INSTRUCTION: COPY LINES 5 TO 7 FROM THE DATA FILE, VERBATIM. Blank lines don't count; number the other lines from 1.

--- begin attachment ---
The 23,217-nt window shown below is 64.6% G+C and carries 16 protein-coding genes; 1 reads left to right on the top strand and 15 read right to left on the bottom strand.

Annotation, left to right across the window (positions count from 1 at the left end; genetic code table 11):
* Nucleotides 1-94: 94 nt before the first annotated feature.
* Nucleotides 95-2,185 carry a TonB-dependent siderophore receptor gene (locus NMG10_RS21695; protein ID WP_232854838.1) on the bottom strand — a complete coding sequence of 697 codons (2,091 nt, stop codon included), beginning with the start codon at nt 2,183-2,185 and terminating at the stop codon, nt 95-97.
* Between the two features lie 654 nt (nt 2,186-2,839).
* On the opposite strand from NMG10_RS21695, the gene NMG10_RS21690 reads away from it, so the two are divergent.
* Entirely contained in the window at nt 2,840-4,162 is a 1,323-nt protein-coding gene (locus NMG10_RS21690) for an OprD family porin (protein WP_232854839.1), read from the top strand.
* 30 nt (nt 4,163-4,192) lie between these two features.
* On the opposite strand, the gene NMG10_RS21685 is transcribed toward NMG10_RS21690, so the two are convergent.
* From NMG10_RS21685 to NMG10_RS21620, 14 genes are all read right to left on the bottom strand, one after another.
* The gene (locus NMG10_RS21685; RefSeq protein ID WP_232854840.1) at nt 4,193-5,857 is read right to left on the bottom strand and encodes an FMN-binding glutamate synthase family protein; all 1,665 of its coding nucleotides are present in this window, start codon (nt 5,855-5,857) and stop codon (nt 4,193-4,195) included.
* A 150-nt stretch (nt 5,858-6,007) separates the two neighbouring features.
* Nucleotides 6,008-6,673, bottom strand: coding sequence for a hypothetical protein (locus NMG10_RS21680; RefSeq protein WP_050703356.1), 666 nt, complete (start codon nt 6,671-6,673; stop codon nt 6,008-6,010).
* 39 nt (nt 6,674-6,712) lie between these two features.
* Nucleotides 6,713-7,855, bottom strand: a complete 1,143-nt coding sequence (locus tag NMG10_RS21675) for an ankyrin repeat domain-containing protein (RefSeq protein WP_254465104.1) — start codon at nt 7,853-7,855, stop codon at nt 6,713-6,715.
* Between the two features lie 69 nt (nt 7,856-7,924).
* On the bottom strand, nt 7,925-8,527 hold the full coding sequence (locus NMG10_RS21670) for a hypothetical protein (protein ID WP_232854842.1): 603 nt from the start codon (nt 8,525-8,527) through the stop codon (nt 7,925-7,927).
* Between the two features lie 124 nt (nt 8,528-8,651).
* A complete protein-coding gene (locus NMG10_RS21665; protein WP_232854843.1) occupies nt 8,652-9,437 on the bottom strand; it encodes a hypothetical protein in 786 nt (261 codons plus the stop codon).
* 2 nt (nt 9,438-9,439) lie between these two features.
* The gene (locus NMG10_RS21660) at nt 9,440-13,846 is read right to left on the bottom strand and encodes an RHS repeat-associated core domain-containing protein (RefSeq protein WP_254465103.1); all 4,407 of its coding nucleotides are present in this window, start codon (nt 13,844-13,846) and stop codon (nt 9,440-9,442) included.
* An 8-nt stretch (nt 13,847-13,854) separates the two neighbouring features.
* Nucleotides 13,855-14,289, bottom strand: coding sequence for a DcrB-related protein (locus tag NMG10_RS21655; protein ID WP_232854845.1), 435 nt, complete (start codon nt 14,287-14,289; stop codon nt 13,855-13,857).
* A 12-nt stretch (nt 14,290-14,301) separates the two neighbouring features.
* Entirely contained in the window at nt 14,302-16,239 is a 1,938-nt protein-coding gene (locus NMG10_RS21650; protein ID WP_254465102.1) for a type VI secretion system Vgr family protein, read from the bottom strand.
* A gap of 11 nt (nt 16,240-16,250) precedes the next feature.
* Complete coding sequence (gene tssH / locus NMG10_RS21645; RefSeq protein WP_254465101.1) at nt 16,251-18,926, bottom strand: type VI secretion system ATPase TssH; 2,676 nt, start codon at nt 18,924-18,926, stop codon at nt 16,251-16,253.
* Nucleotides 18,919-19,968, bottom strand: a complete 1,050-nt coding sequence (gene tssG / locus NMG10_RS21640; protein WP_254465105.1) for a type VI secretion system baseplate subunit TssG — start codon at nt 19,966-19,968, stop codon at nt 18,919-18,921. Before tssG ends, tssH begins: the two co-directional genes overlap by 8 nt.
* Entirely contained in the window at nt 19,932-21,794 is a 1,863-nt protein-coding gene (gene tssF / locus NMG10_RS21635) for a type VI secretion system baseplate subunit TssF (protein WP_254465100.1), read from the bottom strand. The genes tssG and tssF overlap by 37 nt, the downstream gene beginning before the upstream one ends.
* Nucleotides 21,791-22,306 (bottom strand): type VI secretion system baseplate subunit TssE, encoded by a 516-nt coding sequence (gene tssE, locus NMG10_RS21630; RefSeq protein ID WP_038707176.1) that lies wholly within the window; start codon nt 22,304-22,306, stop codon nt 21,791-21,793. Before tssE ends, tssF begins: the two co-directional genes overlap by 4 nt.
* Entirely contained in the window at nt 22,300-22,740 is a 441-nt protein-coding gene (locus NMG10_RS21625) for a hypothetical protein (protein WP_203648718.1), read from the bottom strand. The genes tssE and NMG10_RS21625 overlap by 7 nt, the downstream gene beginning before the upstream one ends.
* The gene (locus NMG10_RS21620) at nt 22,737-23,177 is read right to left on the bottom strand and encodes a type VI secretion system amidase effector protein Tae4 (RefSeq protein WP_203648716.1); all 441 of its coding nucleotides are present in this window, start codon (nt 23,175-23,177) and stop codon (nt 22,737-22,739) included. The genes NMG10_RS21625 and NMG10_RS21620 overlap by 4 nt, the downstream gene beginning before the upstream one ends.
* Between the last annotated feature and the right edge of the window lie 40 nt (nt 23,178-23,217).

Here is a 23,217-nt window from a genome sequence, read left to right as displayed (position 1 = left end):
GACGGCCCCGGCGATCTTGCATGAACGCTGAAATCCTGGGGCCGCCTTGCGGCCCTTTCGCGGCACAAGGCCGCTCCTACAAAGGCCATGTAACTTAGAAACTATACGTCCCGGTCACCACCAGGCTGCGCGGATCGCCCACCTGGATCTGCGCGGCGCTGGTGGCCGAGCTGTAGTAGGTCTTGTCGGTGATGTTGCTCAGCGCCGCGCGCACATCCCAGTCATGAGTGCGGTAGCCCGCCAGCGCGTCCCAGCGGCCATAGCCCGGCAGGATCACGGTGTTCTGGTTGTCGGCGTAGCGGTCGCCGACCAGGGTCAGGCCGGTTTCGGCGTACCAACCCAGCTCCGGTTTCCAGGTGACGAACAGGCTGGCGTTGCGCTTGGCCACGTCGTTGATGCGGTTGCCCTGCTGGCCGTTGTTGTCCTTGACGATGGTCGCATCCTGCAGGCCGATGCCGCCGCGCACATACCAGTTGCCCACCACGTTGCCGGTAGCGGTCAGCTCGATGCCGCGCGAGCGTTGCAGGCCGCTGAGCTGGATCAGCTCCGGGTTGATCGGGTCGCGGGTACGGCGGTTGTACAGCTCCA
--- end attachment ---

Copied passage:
* Between the two features lie 654 nt (nt 2,186-2,839).
* On the opposite strand from NMG10_RS21695, the gene NMG10_RS21690 reads away from it, so the two are divergent.
* Entirely contained in the window at nt 2,840-4,162 is a 1,323-nt protein-coding gene (locus NMG10_RS21690) for an OprD family porin (protein WP_232854839.1), read from the top strand.